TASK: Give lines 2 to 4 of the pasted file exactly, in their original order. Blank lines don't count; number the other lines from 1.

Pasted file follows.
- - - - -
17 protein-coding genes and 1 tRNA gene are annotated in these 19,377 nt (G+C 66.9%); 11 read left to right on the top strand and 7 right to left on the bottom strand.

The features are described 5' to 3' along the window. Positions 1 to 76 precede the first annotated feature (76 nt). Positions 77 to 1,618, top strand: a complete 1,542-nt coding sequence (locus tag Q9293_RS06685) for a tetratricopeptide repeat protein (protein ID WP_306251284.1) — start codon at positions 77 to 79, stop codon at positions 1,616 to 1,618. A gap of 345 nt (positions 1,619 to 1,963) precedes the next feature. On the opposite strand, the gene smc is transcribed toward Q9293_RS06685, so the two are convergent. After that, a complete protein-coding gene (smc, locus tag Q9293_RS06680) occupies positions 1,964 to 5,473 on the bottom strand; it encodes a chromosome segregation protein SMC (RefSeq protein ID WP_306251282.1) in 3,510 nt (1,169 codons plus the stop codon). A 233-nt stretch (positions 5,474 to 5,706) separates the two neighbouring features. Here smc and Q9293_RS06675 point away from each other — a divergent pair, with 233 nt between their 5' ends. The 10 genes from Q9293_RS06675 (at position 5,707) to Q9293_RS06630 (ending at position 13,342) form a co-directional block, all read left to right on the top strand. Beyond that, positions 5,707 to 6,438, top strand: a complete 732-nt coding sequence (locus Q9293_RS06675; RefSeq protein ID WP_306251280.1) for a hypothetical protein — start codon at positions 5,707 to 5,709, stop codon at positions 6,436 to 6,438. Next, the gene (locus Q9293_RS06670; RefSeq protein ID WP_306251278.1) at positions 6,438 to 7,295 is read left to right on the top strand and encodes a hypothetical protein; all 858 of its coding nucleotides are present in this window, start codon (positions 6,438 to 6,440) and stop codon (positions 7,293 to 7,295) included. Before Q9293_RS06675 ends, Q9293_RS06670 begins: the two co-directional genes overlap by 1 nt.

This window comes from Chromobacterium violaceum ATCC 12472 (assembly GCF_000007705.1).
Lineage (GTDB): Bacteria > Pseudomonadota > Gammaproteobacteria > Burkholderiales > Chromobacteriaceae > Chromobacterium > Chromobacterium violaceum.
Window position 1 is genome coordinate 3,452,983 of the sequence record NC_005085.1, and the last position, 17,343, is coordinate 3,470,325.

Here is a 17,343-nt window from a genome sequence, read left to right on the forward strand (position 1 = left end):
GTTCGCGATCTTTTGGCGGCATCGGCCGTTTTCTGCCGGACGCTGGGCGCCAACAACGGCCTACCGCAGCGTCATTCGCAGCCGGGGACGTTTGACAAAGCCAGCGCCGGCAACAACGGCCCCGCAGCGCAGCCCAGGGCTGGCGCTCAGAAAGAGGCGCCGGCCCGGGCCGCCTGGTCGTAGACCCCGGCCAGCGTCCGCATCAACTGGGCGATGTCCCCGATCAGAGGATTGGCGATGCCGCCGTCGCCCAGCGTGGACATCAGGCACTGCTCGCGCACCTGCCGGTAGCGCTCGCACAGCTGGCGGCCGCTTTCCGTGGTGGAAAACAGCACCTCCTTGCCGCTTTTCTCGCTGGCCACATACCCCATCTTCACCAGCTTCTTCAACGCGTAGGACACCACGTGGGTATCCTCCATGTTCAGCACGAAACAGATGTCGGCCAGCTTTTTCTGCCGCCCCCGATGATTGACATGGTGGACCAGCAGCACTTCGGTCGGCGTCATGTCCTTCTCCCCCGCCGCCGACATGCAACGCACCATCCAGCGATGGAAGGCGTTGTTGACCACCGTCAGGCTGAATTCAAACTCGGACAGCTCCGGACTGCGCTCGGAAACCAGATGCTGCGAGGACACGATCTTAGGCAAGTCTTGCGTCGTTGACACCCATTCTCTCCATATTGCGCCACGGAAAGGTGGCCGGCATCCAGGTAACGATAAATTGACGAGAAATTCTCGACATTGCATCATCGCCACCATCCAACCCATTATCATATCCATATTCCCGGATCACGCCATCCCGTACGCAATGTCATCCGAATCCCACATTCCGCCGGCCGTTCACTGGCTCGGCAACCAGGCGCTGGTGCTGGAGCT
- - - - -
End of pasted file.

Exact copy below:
The features are described 5' to 3' along the window. Positions 1 to 76 precede the first annotated feature (76 nt). Positions 77 to 1,618, top strand: a complete 1,542-nt coding sequence (locus tag Q9293_RS06685) for a tetratricopeptide repeat protein (protein ID WP_306251284.1) — start codon at positions 77 to 79, stop codon at positions 1,616 to 1,618. A gap of 345 nt (positions 1,619 to 1,963) precedes the next feature. On the opposite strand, the gene smc is transcribed toward Q9293_RS06685, so the two are convergent. After that, a complete protein-coding gene (smc, locus tag Q9293_RS06680) occupies positions 1,964 to 5,473 on the bottom strand; it encodes a chromosome segregation protein SMC (RefSeq protein ID WP_306251282.1) in 3,510 nt (1,169 codons plus the stop codon). A 233-nt stretch (positions 5,474 to 5,706) separates the two neighbouring features. Here smc and Q9293_RS06675 point away from each other — a divergent pair, with 233 nt between their 5' ends. The 10 genes from Q9293_RS06675 (at position 5,707) to Q9293_RS06630 (ending at position 13,342) form a co-directional block, all read left to right on the top strand. Beyond that, positions 5,707 to 6,438, top strand: a complete 732-nt coding sequence (locus Q9293_RS06675; RefSeq protein ID WP_306251280.1) for a hypothetical protein — start codon at positions 5,707 to 5,709, stop codon at positions 6,436 to 6,438. Next, the gene (locus Q9293_RS06670; RefSeq protein ID WP_306251278.1) at positions 6,438 to 7,295 is read left to right on the top strand and encodes a hypothetical protein; all 858 of its coding nucleotides are present in this window, start codon (positions 6,438 to 6,440) and stop codon (positions 7,293 to 7,295) included. Before Q9293_RS06675 ends, Q9293_RS06670 begins: the two co-directional genes overlap by 1 nt.

This window comes from Chromobacterium violaceum ATCC 12472 (assembly GCF_000007705.1).
Lineage (GTDB): Bacteria > Pseudomonadota > Gammaproteobacteria > Burkholderiales > Chromobacteriaceae > Chromobacterium > Chromobacterium violaceum.